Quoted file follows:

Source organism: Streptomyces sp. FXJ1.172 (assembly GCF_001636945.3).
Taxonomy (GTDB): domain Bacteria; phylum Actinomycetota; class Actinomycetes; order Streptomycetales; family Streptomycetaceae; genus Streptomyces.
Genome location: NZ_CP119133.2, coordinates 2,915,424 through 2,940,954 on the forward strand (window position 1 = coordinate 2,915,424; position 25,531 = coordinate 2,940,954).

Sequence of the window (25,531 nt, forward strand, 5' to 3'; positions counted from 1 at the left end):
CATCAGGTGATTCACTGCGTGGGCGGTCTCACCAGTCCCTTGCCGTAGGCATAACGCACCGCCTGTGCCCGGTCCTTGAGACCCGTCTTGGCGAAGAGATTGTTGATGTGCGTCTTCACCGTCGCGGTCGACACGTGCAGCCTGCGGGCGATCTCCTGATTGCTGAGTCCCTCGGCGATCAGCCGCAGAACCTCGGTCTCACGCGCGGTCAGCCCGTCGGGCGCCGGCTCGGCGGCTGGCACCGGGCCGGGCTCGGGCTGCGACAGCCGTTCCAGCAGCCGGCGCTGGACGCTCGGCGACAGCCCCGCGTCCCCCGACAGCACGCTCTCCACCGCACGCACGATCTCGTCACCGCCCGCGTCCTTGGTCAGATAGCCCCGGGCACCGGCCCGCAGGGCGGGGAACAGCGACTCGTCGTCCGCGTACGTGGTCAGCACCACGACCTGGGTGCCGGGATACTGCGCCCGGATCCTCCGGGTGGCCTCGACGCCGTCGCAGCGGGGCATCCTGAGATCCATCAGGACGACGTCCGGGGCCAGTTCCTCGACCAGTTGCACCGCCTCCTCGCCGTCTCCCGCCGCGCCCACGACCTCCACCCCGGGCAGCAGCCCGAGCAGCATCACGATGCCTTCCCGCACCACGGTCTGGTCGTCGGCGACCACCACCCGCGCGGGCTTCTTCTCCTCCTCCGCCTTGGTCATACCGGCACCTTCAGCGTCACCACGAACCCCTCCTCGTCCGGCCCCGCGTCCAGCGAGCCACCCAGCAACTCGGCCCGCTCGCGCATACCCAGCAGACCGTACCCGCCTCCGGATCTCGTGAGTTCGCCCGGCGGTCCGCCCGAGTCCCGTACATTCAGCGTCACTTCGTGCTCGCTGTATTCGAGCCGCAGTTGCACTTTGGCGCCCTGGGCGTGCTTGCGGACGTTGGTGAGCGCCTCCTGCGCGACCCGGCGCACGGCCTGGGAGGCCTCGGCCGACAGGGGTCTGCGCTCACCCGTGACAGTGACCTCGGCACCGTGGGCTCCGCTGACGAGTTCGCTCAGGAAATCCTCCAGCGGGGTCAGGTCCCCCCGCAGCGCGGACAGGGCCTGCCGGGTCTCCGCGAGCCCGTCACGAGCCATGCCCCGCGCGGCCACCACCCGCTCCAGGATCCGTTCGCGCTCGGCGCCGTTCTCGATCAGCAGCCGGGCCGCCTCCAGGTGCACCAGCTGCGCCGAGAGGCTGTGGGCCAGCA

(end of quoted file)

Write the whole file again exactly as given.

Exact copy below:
Source organism: Streptomyces sp. FXJ1.172 (assembly GCF_001636945.3).
Taxonomy (GTDB): domain Bacteria; phylum Actinomycetota; class Actinomycetes; order Streptomycetales; family Streptomycetaceae; genus Streptomyces.
Genome location: NZ_CP119133.2, coordinates 2,915,424 through 2,940,954 on the forward strand (window position 1 = coordinate 2,915,424; position 25,531 = coordinate 2,940,954).

Sequence of the window (25,531 nt, forward strand, 5' to 3'; positions counted from 1 at the left end):
CATCAGGTGATTCACTGCGTGGGCGGTCTCACCAGTCCCTTGCCGTAGGCATAACGCACCGCCTGTGCCCGGTCCTTGAGACCCGTCTTGGCGAAGAGATTGTTGATGTGCGTCTTCACCGTCGCGGTCGACACGTGCAGCCTGCGGGCGATCTCCTGATTGCTGAGTCCCTCGGCGATCAGCCGCAGAACCTCGGTCTCACGCGCGGTCAGCCCGTCGGGCGCCGGCTCGGCGGCTGGCACCGGGCCGGGCTCGGGCTGCGACAGCCGTTCCAGCAGCCGGCGCTGGACGCTCGGCGACAGCCCCGCGTCCCCCGACAGCACGCTCTCCACCGCACGCACGATCTCGTCACCGCCCGCGTCCTTGGTCAGATAGCCCCGGGCACCGGCCCGCAGGGCGGGGAACAGCGACTCGTCGTCCGCGTACGTGGTCAGCACCACGACCTGGGTGCCGGGATACTGCGCCCGGATCCTCCGGGTGGCCTCGACGCCGTCGCAGCGGGGCATCCTGAGATCCATCAGGACGACGTCCGGGGCCAGTTCCTCGACCAGTTGCACCGCCTCCTCGCCGTCTCCCGCCGCGCCCACGACCTCCACCCCGGGCAGCAGCCCGAGCAGCATCACGATGCCTTCCCGCACCACGGTCTGGTCGTCGGCGACCACCACCCGCGCGGGCTTCTTCTCCTCCTCCGCCTTGGTCATACCGGCACCTTCAGCGTCACCACGAACCCCTCCTCGTCCGGCCCCGCGTCCAGCGAGCCACCCAGCAACTCGGCCCGCTCGCGCATACCCAGCAGACCGTACCCGCCTCCGGATCTCGTGAGTTCGCCCGGCGGTCCGCCCGAGTCCCGTACATTCAGCGTCACTTCGTGCTCGCTGTATTCGAGCCGCAGTTGCACTTTGGCGCCCTGGGCGTGCTTGCGGACGTTGGTGAGCGCCTCCTGCGCGACCCGGCGCACGGCCTGGGAGGCCTCGGCCGACAGGGGTCTGCGCTCACCCGTGACAGTGACCTCGGCACCGTGGGCTCCGCTGACGAGTTCGCTCAGGAAATCCTCCAGCGGGGTCAGGTCCCCCCGCAGCGCGGACAGGGCCTGCCGGGTCTCCGCGAGCCCGTCACGAGCCATGCCCCGCGCGGCCACCACCCGCTCCAGGATCCGTTCGCGCTCGGCGCCGTTCTCGATCAGCAGCCGGGCCGCCTCCAGGTGCACCAGCTGCGCCGAGAGGCTGTGGGCCAGCA